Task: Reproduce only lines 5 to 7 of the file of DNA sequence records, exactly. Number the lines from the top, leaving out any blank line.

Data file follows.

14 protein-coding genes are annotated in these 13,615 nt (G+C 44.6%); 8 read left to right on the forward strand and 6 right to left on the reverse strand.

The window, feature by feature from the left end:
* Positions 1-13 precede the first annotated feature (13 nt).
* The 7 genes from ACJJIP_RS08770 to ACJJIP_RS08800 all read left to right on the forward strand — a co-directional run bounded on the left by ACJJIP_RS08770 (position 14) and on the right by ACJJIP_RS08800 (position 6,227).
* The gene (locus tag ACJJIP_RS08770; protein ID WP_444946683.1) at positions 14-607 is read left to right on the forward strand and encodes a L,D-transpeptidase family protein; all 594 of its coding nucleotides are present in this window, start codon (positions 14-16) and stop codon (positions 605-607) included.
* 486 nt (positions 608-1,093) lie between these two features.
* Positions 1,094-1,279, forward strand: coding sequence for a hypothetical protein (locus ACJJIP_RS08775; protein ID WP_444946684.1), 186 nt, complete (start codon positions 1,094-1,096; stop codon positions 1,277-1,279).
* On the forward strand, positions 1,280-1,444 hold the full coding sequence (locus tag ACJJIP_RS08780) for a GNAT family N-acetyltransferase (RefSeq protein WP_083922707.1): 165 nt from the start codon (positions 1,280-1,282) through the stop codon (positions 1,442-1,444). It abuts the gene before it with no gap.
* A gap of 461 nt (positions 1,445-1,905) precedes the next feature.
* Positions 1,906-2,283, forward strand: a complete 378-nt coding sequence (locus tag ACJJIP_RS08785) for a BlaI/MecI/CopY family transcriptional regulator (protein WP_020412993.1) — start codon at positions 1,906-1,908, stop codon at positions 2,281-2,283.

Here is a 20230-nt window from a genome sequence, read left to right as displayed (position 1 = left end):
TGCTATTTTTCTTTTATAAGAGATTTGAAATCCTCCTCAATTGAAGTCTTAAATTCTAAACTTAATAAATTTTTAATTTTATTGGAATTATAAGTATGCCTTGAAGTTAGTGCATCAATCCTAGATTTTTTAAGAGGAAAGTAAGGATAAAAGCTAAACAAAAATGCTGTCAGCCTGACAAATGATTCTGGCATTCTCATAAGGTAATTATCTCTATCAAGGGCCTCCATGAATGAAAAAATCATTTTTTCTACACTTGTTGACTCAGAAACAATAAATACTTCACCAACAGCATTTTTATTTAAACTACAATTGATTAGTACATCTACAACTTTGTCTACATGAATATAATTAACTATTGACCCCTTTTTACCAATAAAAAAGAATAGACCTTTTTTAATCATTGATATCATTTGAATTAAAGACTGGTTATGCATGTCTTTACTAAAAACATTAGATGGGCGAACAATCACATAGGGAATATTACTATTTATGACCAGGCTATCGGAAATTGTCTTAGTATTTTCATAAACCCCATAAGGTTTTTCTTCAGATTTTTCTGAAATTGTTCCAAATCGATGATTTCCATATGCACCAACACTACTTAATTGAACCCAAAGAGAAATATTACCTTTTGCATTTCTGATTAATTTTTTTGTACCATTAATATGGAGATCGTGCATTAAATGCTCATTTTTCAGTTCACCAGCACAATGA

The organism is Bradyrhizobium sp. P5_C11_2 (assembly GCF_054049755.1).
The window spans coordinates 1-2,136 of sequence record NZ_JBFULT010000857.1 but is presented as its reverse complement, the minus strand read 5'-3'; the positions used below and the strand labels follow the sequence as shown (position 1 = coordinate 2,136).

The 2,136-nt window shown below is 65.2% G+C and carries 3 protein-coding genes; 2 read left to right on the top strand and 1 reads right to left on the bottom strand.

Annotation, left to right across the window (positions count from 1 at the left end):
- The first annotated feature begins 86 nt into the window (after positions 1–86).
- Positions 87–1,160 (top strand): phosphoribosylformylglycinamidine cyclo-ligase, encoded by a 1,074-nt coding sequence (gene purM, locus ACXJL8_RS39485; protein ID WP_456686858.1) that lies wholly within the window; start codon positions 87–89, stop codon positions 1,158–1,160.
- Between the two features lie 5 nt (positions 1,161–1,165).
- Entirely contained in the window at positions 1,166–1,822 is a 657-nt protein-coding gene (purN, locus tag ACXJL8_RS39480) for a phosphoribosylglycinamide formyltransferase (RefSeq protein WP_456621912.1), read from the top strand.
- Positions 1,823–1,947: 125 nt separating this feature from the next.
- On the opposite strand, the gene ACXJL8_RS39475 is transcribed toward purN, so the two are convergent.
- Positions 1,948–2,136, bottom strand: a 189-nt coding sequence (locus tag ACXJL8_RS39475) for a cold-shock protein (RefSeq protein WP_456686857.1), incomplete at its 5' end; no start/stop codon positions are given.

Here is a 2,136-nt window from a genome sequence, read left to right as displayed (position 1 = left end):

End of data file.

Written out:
* The gene (locus tag ACJJIP_RS08770; protein ID WP_444946683.1) at positions 14-607 is read left to right on the forward strand and encodes a L,D-transpeptidase family protein; all 594 of its coding nucleotides are present in this window, start codon (positions 14-16) and stop codon (positions 605-607) included.
* 486 nt (positions 608-1,093) lie between these two features.
* Positions 1,094-1,279, forward strand: coding sequence for a hypothetical protein (locus ACJJIP_RS08775; protein ID WP_444946684.1), 186 nt, complete (start codon positions 1,094-1,096; stop codon positions 1,277-1,279).